Casualties are left in the wake

Momentous change also often brings with it inevitable casualties, where the products and companies that are unable to adapt are often ruthlessly left behind. In the iPhone’s case, manufacturers of digital cameras, personal GPS products and older-world mobile phones were unable to recover from the onslaught of multi-media smartphone devices. At the time of the iPhone’s release in 2007, Blackberry held about 50% of the mobile phone market in the US, with the company’s market cap peaking a year later just shy of US$80 billion. Ten years on, the company now trades with a market cap of US$5 billion.

Small and mid-cap providing opportunities

In Australia, there are ample opportunities to identify businesses that can benefit from emerging structural changes. While the larger cap end of the market tends to skew more toward older-world business that will likely view disruption as a threat, the emerging small and mid-cap company space has provided investors with opportunities to benefit from rapid and broad-based change.

The recent move by small and large businesses to host IT infrastructure in the cloud, for example, has created enormous tailwinds for the providers of external data centres and IT services. Where businesses once located their IT systems and servers on their own premises, cloud technology enables this function to be outsourced. NextDC (ASX:NXT) is a large provider of data centres and has seen its revenue more than double over the last three years.

For outdoor advertising, the introduction of digital screens and electronic billboards single-handedly revitalised an industry that before 2012 looked devoid of any meaningful growth. The ‘Out of Home’ media industry in Australia has seen revenues grow by more than 50%. After an initially shaky start to listed life, the share price of Ooh! Media (ASX:OML) has almost doubled since its ASX listing in December 2014.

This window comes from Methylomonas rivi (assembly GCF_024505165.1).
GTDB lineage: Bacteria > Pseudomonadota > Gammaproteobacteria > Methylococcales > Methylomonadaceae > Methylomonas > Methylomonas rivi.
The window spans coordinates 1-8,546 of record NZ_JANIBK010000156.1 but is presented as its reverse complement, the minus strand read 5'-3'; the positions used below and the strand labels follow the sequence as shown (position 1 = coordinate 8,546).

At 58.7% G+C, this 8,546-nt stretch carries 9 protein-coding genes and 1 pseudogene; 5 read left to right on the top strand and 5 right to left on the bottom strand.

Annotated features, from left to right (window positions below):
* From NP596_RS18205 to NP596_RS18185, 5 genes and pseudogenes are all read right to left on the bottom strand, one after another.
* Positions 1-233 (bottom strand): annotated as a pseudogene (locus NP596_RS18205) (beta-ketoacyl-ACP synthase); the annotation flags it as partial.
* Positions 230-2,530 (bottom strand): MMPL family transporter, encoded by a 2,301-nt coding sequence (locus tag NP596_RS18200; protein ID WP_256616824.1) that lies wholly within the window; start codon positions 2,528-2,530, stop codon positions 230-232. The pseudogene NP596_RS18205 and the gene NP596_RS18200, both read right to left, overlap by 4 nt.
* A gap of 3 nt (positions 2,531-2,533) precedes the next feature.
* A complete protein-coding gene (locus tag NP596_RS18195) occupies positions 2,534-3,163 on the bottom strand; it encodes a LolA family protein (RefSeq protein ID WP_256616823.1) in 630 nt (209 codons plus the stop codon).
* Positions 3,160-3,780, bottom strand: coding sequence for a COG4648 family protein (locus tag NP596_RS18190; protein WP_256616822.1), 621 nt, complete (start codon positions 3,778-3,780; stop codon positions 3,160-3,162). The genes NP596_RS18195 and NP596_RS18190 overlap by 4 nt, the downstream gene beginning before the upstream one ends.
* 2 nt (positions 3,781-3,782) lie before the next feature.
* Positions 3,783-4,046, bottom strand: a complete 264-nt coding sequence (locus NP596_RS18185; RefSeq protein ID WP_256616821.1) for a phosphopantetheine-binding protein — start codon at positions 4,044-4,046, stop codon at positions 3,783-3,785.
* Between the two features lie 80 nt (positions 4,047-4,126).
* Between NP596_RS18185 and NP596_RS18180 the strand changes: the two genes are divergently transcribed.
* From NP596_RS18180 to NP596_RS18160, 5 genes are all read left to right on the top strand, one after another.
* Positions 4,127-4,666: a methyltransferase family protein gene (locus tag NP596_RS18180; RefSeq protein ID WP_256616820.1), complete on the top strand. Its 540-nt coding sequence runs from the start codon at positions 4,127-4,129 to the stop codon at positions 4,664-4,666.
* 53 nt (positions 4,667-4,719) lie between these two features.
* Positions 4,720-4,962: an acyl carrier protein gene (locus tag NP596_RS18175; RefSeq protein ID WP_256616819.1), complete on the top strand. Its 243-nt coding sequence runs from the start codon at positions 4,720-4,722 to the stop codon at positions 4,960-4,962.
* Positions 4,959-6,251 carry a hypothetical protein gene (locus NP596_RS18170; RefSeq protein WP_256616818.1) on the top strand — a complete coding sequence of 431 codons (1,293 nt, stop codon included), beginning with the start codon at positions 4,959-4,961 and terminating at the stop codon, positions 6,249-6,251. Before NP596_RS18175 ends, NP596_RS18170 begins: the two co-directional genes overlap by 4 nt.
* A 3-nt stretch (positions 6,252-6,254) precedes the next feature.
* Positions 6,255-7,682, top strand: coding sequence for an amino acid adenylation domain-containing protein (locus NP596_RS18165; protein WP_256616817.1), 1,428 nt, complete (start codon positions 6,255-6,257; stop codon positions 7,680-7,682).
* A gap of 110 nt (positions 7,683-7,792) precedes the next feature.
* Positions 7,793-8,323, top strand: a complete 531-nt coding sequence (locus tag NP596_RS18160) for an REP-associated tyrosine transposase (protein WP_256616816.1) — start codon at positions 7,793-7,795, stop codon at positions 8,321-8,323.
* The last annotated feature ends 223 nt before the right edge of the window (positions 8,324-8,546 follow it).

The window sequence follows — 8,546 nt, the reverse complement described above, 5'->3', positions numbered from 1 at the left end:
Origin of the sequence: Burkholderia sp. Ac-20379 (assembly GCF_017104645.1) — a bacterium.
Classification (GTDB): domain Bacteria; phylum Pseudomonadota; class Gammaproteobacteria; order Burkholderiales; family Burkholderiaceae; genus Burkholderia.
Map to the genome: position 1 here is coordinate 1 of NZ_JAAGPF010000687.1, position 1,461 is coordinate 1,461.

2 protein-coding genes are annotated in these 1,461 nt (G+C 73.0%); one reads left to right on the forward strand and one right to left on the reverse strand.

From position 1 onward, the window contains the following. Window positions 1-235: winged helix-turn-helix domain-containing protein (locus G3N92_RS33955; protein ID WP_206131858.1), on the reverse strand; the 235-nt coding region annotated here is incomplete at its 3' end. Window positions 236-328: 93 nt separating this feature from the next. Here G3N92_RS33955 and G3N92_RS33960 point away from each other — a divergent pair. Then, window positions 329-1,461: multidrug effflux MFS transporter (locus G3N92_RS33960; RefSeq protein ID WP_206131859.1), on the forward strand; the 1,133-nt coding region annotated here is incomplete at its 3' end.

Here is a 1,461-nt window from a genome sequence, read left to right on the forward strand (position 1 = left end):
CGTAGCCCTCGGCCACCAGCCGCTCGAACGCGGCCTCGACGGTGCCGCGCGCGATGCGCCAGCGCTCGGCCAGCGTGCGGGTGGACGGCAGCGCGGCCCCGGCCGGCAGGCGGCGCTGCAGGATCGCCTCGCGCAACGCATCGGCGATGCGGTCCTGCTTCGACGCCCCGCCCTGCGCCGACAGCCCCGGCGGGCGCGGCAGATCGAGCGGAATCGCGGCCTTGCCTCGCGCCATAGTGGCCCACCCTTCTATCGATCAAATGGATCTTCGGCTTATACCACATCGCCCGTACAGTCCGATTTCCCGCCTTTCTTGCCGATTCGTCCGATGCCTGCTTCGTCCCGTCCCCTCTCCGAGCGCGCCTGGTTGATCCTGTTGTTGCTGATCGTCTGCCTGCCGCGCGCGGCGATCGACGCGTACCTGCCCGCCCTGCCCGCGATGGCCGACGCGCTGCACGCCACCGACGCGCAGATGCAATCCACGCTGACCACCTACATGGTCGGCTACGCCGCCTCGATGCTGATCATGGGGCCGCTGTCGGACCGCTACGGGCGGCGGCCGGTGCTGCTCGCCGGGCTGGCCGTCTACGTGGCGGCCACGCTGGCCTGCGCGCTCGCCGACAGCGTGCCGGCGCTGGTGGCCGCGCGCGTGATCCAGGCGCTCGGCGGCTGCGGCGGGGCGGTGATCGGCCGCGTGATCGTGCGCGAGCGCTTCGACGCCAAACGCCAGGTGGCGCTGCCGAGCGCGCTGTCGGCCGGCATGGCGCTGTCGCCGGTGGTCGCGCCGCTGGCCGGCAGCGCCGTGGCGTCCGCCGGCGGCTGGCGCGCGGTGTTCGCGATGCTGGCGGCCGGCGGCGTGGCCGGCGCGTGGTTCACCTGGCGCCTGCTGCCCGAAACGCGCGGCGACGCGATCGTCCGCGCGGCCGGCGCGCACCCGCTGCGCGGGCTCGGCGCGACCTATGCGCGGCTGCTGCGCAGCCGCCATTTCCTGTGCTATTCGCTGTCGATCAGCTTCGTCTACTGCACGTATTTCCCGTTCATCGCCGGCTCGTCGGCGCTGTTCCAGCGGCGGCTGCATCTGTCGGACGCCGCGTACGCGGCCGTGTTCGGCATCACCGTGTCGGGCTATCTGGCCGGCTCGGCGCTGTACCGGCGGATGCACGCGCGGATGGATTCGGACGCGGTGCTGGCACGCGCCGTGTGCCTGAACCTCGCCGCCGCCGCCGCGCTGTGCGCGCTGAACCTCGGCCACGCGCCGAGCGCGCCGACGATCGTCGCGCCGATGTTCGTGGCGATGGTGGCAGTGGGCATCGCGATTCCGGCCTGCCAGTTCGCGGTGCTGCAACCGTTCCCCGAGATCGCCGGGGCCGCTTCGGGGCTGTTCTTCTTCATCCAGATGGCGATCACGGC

OML revenue growth over ten years

Source: Ooh! Media Limited 2016 Annual Report

The opportunities available from new technologies and new markets have also extended into the more traditional primary industries. The fortunes of dairy and infant milk formula provider A2 Milk (ASX:A2M) may have been less stellar without the emergence of cross border e-commerce retail websites (Tmall, that opened up an entirely new market into China. A2 Milk generated just NZD$42.2 million in group sales in 2011 while that figure is expected to grow to above NZD$540 million at the coming FY17 results.

In an economic and corporate landscape that continues to evolve at an increasingly rapid rate, investors need to balance the threats of change to traditional business models with the opportunities available for new ones. One of the real pleasures of investing within the emerging companies space is the variety of businesses and industries available to leverage to these emerging trends.


Andrew Mitchell is Portfolio Manager and Co-Founder at Ophir Asset Management. This article is general information that does not consider the circumstances of any individual.